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Vol.  10  No. 7 July 2008  Page 15
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Priscilla's Page By Marilyn LaStrape *Editor's Note*

Julene NulphThe Christian and the Church

By Julene Nulph

    Think in your mind of someone you love very deeply. This someone is extra special to you. You love to spend time with this person and would do anything for him/her. Isn’t that right? Now let’s say that there was going to be a gathering to honor this special someone of yours. Would you be there? Certainly, you would! Morning, noon or night you would make certain to do whatever was needed to arrive at this honorary gathering of your special loved one. Now let’s say this someone you love very deeply is Jesus, and the gathering to honor Him is when the saints assemble. Are you there?

    Erroneously, some believe one can be a faithful Christian without the church. The Hebrews writer stated Christians are not to forsake the assembling of ourselves together, as is the manner of some (Hebrews 10:25). Through inspiration, the message clearly states Christians are not to skip the worship, Bible classes and gathering of other Christians like some people were doing. Acts 2:42 states of the first century Christians, “And they continued steadfastly in the apostles’ doctrine and fellowship, in the breaking of bread, and in prayers.” These Christians were faithful in hearing the preaching and teaching of the apostles, in fellowshipping with one another, taking the Lord’s Supper and praying. This idea of steadfastly here means “to give constant attention to a thing” (Thayer 547). Inspiration records the frequency of that constant attention: “On the first day of the week when the disciples came together to break bread…” (Acts 20:7a).

    The Christians came together on the first day of the week. One man didn’t worship at home alone in his corner and another man worship in his corner. They worshiped together as a group. That group of believers was the church. “For the purpose of being taught by the apostles, they [the church, JRN] must have assembled together, and this as the occasion for manifesting their fellowship, which term expresses their common participation in religious privileges” (McGarvey 47).

    What else did these followers of Christ Jesus do together as a group on the first day of the week? They partook of the Lord’s Supper. In Matthew 26:26-30, Jesus instituted the Lord’s Supper. He instituted it with the whole group of apostles present. Jesus did not institute this memorial to Peter and then show Andrew later. No, this was a group memorial. In Acts 20:7 we read, “…when the disciples came together to break bread…” (emp. added). After Jesus ascended to heaven, the disciples were still meeting together as a group; the church, to partake of the Lord’s Supper, in the same manner that Jesus had taught them to do.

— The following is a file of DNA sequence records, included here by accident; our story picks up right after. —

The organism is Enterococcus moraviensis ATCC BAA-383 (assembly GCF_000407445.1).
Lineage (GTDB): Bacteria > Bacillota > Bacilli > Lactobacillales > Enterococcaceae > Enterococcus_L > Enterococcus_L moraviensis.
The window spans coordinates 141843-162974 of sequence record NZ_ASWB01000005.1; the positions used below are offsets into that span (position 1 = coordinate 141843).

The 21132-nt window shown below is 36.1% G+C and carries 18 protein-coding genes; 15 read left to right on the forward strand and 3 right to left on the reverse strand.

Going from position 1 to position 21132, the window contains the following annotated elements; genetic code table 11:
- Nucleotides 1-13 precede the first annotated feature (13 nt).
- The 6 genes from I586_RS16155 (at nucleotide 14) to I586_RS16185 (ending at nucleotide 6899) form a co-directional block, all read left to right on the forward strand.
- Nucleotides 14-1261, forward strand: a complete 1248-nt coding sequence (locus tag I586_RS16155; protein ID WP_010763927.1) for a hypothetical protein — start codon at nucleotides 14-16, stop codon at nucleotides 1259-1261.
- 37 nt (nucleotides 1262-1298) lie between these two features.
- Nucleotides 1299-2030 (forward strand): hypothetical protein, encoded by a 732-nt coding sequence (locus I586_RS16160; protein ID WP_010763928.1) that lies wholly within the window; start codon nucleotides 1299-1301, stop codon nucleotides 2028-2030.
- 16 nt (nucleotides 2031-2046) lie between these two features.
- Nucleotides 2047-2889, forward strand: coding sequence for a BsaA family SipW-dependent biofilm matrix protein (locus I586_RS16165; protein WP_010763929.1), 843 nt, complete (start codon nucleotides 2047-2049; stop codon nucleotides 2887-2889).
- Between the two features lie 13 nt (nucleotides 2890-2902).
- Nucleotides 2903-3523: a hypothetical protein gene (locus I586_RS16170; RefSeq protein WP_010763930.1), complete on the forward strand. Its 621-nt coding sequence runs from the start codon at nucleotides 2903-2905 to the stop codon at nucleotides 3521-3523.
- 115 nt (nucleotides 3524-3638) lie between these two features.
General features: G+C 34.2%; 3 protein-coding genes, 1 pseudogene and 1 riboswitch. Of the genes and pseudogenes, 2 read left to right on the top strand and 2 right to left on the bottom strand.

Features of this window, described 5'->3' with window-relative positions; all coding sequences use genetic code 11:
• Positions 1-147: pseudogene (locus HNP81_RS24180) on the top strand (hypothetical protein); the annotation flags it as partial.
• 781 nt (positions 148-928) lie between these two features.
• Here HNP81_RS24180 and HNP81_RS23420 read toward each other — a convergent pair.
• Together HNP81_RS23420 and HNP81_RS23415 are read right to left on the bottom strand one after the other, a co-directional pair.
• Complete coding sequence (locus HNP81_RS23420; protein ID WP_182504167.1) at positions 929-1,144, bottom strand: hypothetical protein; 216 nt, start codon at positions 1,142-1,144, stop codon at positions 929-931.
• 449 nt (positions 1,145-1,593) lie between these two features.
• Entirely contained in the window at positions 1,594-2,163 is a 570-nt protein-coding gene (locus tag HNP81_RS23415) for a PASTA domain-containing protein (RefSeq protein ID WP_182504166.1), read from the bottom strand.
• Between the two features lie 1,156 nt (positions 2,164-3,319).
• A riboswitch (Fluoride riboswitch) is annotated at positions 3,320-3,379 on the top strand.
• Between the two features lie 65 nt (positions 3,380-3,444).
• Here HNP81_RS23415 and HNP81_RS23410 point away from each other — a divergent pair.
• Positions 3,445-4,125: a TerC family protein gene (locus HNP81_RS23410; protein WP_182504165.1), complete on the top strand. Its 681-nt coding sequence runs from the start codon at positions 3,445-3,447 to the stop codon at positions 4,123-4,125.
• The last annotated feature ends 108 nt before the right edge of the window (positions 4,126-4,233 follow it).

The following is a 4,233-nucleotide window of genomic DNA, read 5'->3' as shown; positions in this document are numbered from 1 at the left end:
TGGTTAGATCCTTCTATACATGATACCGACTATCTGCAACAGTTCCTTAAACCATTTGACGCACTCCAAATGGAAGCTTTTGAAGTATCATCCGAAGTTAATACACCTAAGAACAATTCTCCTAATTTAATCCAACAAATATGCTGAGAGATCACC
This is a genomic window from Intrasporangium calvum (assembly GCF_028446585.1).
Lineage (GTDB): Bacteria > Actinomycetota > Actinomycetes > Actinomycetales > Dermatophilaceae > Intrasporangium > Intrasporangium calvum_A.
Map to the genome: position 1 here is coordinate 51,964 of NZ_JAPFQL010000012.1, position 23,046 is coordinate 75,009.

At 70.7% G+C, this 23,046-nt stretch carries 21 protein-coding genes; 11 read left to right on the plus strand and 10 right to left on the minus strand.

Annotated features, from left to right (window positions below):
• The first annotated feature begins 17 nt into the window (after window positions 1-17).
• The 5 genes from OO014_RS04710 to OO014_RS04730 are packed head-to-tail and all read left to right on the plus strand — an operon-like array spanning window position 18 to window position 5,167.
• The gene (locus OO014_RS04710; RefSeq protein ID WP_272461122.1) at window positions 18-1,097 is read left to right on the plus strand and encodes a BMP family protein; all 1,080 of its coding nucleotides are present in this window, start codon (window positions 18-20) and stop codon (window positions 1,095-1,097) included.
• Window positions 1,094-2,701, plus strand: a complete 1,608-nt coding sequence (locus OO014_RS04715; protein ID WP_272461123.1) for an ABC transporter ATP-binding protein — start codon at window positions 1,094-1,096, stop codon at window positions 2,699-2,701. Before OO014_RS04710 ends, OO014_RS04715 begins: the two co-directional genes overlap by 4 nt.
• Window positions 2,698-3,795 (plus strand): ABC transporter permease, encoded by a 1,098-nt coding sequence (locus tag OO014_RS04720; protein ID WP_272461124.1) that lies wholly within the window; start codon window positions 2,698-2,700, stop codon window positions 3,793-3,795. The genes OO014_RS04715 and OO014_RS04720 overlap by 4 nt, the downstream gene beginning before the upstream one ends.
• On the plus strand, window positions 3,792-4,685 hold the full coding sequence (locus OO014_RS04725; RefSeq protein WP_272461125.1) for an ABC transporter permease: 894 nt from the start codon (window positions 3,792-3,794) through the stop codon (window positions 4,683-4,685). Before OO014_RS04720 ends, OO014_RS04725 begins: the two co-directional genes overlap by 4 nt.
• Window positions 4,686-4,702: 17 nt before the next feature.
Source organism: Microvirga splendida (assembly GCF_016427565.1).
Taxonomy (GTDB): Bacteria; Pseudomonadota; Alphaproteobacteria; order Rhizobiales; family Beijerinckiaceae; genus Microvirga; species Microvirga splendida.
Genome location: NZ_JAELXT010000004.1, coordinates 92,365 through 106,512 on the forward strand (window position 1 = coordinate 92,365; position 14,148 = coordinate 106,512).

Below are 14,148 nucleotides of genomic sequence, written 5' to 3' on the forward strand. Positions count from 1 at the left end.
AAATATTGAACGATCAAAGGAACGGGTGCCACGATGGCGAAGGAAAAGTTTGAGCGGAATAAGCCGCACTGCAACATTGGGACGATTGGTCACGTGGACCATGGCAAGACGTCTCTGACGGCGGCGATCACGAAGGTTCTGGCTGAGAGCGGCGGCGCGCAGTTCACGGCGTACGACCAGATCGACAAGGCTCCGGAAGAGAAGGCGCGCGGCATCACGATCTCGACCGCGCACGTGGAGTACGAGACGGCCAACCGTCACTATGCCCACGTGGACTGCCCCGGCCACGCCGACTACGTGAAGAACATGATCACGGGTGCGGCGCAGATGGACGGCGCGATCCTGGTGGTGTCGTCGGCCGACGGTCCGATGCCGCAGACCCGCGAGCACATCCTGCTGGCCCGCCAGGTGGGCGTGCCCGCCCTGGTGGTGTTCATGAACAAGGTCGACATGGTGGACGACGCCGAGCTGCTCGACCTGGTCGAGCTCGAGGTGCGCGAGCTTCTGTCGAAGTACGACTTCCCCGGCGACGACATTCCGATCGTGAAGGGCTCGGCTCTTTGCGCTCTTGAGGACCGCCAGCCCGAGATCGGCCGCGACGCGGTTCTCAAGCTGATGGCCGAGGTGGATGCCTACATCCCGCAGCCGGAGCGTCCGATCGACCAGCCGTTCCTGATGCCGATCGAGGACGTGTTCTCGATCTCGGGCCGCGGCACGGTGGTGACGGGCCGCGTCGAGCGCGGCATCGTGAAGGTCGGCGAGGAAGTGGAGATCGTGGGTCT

We read in 1 Corinthians 16:1-2 that on the first day of the week Christians need to, again, come together to “lay something aside, storing up as he may prosper, that there be no collections when I come.” This passage deals with the collection of the saints and substantiates the fact that each Christian is to set aside a certain amount of money that he is able to give to the church treasury each first day of the week. “All church history testifies that the early church took up weekly collections on the first day of the week” (Johnson 126).

    Some people are able to give more money than others due to their having more money. One knows if he/she is truly giving what he/she could, and more importantly God knows if one is being stingy or generous in his/her giving. God knows not only what man does, but also what he thinks (cf. Luke 16:15). Notice that this giving is to be done on the first day of the week.

    The first day of the week is recorded in the Holy Bible as a special day for Christians. It was the day that the church assembled, and in that assembly, they worshipped God by: teaching and preaching (cf. Acts 2:42), giving as they prospered (cf. 1 Corinthians 16:1-2), partaking of the Lord’s Supper (1 Corinthians 11:23-30), singing and making melody in their heart (Ephesians 5:19), and praying (1 Timothy 2:8). They assembled to do these things together, as a group called the church, as Christ Jesus taught. This was Christ’s church, not a denomination, but a possession! This was and is the church belonging to Christ (i.e. the church of Christ, cf. Matthew 16:18-19; Ephesians 1:22-23; Colossians 1:18, et al). This same body of believers still assembles on the first day of the week to worship God. If one neglectfully skips the assembly, how can he honestly say he loves Jesus (cf. John 14:15)? If one is not at this assembly, how can a person properly give as he’s been prospered, take the Lord’s Supper or obey Hebrews 10:25?

    I once heard an old song that had these lyrics: “Love and marriage, love and marriage, go together like a horse and carriage…you can’t have one without the other.” The same is true with a Christian and the church; you just can’t have one without the other!

Works Cited

Johnson, B.W. The People’s New Testament, Vol. II. Nashville: Gospel Advocate, 1992.

McGarvey, J.W. Original Commentary on Acts. Nashville: Gospel Advocate, n.d.

Thayer, Joseph H. Thayer’s Greek-English Lexicon. Peabody: Hendrickson, 2007.

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